A robust energy supply should perform just as well in winter as it does in summer. The electric grid should use the added efficiencies that come with cooler air to lower costs and improve reliability when physics makes those efficiencies available. The way that grid operators’ rules include or exclude this physics can hide or help modernizing the grid and keeping costs low.
A wide variety of equipment works better in cooler weather, as the air is heavier and can absorb more heat. This benefits electric generation, as well as does electric transmission and distribution. We usually hear about the inverse, that generation is “de-rated” in hot weather. Manufacturers routinely describe how equipment performance improves with lower temperatures with no added costs or equipment.
In the New England and New York electric grids, generators are listed with a summer rating and a winter rating, and reliability assessments use the relevant number. Planning for reliability is increasingly watchful of times other than the summer peak. That planning, and the policies, prices, and market responses that follow, are all better served by having more information about actual conditions, rather than less.
In the PJM grid rules and markets, most generators do not have a winter rating to define how power plants can increase supply in colder weather. Not coincidentally, PJM has been making a series of changes to its market rules because of concerns that there are potential shortages in the cold weather. This week we expect a PJM rule change for “reserves”, which is a measure of the short-term readiness of the electric supply to increase output.
You Get What You Pay For
My father used to say “You get what you pay for.” He would also make a list of what he wanted to buy, which is logical to ensure that you are getting and paying for what you intended to get. In the debate about the PJM change to reserves, and its plan for an “Operating Reserves Demand Curve” two steel producers (Nucor and Steel Dynamics) sent comments to the Federal Energy Regulatory Commission, supporting the need for a reliable grid, but noting the cost of this reform is expected to be between $550 M and $1.7 Billion per year.
What Do We Need?
PJM made the case that it has not been great at pricing and procuring reserves. I don’t know if the new PJM plan will cost consumers a billion dollars a year. I’m just saying that how much supply is available and how much is needed would be better informed if we included the increased output from generators in cold weather.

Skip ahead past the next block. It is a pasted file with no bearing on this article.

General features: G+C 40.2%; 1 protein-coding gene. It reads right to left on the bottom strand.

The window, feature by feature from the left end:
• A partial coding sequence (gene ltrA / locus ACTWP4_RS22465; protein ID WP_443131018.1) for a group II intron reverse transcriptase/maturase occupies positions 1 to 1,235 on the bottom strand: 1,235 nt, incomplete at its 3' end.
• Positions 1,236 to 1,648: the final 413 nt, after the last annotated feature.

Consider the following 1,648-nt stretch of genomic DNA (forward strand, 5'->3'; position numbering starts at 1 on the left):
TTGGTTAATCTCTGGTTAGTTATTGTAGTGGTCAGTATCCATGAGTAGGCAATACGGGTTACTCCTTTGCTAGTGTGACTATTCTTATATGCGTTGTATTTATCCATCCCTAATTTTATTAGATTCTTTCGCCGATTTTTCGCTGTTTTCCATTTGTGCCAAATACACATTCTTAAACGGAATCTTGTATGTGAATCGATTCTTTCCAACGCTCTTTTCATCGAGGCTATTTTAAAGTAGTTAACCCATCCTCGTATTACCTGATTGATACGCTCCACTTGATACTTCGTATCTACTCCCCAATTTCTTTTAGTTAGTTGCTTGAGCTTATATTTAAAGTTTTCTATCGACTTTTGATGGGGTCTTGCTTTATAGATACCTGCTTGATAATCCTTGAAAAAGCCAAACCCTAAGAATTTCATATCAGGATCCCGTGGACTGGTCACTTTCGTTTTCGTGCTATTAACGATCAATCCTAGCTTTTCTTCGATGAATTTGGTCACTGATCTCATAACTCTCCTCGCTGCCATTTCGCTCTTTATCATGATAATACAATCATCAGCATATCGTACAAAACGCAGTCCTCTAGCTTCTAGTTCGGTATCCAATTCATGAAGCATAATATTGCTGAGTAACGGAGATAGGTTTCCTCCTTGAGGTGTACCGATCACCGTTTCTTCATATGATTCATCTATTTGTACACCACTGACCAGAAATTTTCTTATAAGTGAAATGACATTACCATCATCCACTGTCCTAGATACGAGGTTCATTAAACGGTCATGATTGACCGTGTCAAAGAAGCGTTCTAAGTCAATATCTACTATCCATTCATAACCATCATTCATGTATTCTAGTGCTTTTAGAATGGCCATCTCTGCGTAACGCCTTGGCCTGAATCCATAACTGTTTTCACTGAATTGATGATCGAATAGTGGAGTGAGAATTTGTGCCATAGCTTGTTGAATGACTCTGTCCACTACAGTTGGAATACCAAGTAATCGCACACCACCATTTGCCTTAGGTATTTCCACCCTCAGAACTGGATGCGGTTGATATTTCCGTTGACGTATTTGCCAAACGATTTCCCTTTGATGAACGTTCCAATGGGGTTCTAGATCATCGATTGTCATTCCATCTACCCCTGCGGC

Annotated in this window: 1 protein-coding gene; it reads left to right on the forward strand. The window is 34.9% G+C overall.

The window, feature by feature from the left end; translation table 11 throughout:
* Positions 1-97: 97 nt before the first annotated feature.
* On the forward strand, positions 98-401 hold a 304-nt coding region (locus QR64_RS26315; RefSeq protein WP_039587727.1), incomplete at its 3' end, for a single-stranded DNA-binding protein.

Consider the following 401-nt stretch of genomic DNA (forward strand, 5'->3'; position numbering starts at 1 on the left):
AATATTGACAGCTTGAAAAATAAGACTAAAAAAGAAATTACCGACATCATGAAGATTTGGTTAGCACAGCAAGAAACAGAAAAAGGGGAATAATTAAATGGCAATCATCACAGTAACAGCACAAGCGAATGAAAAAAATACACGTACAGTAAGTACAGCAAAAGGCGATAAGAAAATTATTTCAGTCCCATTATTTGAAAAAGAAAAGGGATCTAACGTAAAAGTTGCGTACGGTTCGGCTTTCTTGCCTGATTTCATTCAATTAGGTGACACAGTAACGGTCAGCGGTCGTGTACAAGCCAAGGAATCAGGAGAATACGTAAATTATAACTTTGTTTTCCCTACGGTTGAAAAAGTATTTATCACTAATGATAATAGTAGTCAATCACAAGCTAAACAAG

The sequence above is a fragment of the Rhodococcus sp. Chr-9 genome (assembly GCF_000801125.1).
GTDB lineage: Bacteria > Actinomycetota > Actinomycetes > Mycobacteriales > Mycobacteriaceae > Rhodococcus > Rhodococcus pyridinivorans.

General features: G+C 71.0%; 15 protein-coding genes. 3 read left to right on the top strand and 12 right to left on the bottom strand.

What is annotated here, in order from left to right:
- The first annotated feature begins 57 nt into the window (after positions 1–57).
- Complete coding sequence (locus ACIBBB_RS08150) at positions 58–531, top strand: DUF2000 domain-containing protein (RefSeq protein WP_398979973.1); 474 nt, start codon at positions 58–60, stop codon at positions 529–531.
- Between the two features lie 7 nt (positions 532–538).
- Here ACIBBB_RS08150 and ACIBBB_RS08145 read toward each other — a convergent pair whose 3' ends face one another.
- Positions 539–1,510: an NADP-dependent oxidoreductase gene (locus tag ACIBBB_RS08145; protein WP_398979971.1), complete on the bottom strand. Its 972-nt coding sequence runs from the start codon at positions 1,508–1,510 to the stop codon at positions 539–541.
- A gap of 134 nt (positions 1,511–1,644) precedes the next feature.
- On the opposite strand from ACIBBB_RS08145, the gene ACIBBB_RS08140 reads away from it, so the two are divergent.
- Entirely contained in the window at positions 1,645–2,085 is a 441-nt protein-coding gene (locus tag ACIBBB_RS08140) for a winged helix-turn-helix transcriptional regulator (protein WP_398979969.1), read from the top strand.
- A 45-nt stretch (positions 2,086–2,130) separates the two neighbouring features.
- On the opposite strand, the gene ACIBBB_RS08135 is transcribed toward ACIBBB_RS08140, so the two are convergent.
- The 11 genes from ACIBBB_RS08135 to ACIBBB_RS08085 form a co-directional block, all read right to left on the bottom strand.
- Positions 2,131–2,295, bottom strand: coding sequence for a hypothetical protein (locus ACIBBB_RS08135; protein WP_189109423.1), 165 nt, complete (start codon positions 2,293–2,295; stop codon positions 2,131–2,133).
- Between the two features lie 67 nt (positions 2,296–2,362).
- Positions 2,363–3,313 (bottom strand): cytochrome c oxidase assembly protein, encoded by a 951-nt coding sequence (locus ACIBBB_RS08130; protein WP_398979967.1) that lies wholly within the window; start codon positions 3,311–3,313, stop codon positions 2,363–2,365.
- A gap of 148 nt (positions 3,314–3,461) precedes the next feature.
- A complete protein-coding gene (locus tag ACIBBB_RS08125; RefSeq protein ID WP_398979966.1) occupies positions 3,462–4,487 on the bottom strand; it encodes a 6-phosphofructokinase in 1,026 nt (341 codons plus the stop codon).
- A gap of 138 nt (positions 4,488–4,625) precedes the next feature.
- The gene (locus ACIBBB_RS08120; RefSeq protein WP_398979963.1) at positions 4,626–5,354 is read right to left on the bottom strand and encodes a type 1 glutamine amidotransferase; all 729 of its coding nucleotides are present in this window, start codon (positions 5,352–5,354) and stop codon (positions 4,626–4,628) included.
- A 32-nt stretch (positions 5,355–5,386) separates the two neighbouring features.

In order for a generator to provide more reserves in cold weather, one key issue is any limits set on how much energy each generator is allowed to produce and inject onto the grid. Rather than ask a new generator about winter and summer capabilities, the PJM interconnection process uses the values provided by the generator for Capacity (what is firm and deliverable in summer), Energy (i.e. non-firm capability), and Maximum Facility Output. The interconnection studies that follow test that the generator will not overload or harm the grid when running at these levels. Since 2002, about 20 of the studies requested by proposed gas-fired generators (gas fuels the vast majority of the new plants built in PJM these past 2 decades) have used a higher number for Energy than for Capacity. This choice makes sense, as the colder weather that enables the higher energy output is neither firm nor available in summer. What doesn’t make sense is the 200 studies for new gas generators that used the same number for Capacity injection, Maximum Facility Output, and Energy injection. We can hem and haw about whether this is really 90% of the gas units that have been built in PJM, but its much more than half and it doesn’t happen in the nearby systems of New York and New England. Winter ratings across the U.S. are typically 5%- 15% higher than summer.
Most responses to this I hear reiterate that the Capacity number needs to be conservative, and a higher injection request can create higher transmission costs. Capacity is measured in summer, and that’s long been the time when supplies were most needed. All true, but not actually addressing the question “Why do PJM generators lock the upper limit of what they can sell as energy (i.e., non-firm) at the level of their summer, firm capability?”
Especially interesting are the cases I found where three very different generation owners, Old Dominion Electric Co-operative (serving Virginia, Delaware and Maryland), PSEG (development arm of New Jersey utility with same name), and Dominion (aka Virginia Power) have multiple times asked for their generation to be studied and allowed to run with a higher number for Energy injection than for Capacity injection. Three very different kinds of companies making the choice that 90% of their peers did not.
A safe and adequate energy supply is a good thing. This chart shows an estimate of how this practice keeps some 8,000 MW of capability hidden at gas generators around the PJM system. This isn’t only relevant to this week’s decision on reserves. And I’ll be exploring if there is more to this issue and a few more billions of dollars that we might not need to spend to keep the grid reliable in cold weather.
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